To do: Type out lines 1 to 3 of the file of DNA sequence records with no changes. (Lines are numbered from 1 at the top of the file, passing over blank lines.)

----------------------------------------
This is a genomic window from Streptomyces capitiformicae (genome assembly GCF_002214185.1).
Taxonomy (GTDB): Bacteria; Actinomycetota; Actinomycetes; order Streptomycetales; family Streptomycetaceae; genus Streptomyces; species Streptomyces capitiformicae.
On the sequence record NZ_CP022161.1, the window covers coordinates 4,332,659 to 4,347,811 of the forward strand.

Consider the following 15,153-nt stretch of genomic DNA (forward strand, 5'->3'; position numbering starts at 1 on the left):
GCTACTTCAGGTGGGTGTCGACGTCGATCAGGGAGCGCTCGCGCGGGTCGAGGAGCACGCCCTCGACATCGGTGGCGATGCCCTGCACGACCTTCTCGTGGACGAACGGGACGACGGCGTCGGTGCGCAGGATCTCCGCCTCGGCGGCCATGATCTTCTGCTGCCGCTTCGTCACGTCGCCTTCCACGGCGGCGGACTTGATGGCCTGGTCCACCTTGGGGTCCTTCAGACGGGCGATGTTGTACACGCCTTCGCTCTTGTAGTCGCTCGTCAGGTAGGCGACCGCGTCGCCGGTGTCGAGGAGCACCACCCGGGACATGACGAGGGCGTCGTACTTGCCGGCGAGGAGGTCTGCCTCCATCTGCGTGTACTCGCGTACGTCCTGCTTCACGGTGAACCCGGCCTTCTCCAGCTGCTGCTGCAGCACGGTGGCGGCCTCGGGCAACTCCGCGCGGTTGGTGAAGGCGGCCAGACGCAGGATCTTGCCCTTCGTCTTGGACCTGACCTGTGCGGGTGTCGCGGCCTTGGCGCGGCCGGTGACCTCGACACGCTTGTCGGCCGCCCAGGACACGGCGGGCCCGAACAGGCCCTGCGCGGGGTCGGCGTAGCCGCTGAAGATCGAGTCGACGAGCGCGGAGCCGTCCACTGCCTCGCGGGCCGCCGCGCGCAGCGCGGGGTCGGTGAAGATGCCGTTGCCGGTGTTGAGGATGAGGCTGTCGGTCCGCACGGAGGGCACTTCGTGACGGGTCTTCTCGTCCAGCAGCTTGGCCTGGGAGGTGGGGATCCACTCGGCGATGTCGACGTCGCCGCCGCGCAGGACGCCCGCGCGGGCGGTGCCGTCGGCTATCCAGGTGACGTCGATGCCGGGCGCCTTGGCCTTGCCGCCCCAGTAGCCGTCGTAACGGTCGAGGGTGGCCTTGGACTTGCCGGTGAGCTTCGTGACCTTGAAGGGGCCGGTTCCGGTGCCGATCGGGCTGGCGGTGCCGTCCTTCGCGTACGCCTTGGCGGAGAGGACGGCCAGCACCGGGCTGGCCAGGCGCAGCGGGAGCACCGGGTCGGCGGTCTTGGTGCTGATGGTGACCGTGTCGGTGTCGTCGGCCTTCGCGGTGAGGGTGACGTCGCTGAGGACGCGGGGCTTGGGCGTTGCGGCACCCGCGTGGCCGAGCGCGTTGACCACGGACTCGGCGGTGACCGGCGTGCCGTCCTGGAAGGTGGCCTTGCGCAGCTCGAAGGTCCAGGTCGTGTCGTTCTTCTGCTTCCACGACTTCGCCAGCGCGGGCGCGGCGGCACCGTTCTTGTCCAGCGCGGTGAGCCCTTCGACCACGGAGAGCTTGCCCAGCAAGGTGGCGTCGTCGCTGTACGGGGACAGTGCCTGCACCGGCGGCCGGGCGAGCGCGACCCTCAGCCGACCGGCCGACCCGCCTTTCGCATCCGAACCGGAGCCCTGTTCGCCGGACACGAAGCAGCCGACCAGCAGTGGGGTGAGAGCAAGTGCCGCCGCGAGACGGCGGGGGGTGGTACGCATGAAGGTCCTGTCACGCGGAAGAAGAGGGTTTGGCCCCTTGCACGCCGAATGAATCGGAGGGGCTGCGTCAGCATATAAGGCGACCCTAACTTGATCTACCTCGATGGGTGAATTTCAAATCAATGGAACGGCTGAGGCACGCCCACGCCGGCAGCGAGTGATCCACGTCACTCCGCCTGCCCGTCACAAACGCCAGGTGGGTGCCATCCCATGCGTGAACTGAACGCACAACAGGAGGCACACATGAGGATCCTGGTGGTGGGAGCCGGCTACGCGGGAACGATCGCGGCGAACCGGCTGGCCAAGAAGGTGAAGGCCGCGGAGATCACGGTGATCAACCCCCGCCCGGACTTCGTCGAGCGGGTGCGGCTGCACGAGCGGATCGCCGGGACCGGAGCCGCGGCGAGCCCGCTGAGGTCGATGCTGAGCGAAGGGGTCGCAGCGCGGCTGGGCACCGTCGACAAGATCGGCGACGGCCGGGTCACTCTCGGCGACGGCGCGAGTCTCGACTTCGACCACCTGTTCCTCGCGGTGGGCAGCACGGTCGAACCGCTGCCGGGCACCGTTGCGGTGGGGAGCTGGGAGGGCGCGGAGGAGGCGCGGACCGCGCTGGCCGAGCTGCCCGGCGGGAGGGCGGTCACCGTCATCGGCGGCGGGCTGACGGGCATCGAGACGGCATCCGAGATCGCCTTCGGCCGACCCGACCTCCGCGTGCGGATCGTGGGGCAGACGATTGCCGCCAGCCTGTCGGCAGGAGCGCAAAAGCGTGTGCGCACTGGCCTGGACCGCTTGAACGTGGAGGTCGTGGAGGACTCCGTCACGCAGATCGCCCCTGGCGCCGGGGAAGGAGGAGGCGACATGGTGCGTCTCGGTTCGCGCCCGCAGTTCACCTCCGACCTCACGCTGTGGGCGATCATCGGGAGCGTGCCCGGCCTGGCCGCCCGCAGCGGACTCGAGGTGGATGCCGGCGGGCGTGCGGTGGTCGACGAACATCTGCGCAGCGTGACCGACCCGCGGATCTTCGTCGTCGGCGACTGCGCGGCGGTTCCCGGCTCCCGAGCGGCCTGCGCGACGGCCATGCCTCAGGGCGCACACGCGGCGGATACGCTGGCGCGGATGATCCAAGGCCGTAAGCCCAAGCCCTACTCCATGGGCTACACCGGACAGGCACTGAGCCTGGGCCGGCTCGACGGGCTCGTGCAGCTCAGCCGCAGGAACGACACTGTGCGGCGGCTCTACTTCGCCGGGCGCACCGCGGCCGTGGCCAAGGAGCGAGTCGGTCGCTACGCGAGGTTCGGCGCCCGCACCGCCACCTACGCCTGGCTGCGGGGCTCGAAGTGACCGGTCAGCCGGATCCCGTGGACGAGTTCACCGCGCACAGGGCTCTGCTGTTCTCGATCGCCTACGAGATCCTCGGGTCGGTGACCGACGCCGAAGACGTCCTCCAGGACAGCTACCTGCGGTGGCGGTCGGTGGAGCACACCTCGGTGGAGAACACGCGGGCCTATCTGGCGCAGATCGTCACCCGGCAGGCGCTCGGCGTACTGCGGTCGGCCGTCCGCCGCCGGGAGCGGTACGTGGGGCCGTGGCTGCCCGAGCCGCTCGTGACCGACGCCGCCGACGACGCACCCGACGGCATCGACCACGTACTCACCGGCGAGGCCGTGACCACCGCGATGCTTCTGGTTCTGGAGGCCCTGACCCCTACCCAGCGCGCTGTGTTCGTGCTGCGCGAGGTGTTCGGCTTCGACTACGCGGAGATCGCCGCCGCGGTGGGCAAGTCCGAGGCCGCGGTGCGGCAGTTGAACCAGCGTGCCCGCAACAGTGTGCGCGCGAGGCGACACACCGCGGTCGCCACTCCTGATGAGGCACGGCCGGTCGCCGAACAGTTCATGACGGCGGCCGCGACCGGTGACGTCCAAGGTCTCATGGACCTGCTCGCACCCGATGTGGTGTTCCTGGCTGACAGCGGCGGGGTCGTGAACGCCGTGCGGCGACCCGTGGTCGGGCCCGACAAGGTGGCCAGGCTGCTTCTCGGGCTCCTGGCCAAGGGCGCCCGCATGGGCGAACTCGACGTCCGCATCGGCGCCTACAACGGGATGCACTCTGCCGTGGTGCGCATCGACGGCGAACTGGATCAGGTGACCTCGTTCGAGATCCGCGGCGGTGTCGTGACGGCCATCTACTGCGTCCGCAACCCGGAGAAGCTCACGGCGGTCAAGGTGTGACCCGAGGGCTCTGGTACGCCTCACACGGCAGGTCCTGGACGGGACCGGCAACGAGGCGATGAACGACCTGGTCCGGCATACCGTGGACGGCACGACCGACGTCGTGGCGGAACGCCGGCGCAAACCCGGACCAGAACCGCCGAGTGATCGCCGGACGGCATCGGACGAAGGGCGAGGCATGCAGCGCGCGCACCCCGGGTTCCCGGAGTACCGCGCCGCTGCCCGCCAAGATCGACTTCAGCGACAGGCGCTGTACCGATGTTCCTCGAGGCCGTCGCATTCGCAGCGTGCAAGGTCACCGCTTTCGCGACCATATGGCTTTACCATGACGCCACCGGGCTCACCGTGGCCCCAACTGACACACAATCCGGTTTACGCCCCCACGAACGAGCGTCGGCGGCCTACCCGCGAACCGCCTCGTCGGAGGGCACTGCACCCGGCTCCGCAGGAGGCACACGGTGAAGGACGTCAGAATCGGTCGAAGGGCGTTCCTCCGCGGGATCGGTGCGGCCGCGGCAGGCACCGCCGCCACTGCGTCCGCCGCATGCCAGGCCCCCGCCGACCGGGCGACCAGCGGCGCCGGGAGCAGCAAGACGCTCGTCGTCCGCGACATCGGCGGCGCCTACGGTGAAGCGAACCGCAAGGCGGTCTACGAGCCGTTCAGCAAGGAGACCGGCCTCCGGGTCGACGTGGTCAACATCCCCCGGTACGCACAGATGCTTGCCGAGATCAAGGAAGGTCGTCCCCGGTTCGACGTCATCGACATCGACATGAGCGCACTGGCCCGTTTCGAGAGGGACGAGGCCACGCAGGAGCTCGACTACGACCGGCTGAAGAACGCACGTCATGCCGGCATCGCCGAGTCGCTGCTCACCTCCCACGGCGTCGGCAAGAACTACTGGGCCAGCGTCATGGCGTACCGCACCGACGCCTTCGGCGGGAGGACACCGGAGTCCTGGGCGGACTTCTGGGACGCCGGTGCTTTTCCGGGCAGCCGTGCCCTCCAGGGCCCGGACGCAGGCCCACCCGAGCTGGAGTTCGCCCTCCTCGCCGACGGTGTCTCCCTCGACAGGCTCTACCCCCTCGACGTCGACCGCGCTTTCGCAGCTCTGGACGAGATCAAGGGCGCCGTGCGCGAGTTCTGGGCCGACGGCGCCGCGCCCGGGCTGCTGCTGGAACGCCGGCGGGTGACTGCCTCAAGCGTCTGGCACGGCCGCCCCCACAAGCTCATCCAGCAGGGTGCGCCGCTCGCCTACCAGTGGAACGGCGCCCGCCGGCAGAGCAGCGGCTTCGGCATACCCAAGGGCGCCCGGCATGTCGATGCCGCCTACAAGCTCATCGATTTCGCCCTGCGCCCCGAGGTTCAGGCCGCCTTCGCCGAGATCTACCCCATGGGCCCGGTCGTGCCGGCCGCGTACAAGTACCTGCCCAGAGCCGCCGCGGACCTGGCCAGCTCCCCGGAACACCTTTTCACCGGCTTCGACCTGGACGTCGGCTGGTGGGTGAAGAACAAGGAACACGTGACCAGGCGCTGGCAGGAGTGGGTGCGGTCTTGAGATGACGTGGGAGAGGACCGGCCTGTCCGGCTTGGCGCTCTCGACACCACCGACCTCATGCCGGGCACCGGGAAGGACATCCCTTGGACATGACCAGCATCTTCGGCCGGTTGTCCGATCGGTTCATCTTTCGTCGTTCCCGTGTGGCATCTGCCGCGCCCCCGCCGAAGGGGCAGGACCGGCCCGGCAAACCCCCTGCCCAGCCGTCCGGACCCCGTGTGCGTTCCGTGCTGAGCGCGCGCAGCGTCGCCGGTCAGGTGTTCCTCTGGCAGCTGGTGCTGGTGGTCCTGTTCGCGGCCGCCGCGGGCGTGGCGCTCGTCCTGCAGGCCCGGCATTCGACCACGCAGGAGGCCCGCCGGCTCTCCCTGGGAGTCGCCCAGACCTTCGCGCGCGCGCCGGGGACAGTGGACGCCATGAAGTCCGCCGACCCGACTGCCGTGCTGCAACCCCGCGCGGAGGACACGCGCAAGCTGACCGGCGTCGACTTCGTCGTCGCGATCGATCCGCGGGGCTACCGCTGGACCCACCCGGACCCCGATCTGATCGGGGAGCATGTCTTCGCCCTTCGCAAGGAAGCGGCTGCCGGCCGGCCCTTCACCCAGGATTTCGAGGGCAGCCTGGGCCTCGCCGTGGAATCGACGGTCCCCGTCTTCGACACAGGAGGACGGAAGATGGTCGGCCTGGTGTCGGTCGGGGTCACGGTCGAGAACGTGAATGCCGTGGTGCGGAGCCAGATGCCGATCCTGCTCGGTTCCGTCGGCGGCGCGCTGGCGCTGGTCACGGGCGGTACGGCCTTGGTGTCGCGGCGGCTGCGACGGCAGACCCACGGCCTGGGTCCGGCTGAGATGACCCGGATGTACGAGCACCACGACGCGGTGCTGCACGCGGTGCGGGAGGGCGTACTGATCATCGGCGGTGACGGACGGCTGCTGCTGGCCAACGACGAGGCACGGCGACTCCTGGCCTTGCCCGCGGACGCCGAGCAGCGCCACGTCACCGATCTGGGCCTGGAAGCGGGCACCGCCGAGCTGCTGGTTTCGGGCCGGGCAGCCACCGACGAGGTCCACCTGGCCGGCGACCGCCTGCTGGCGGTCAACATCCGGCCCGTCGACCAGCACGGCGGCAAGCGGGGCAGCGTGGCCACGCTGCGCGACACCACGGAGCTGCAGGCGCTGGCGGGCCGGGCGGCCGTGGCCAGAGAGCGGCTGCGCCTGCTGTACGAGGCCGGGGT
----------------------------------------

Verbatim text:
This is a genomic window from Streptomyces capitiformicae (genome assembly GCF_002214185.1).
Taxonomy (GTDB): Bacteria; Actinomycetota; Actinomycetes; order Streptomycetales; family Streptomycetaceae; genus Streptomyces; species Streptomyces capitiformicae.
On the sequence record NZ_CP022161.1, the window covers coordinates 4,332,659 to 4,347,811 of the forward strand.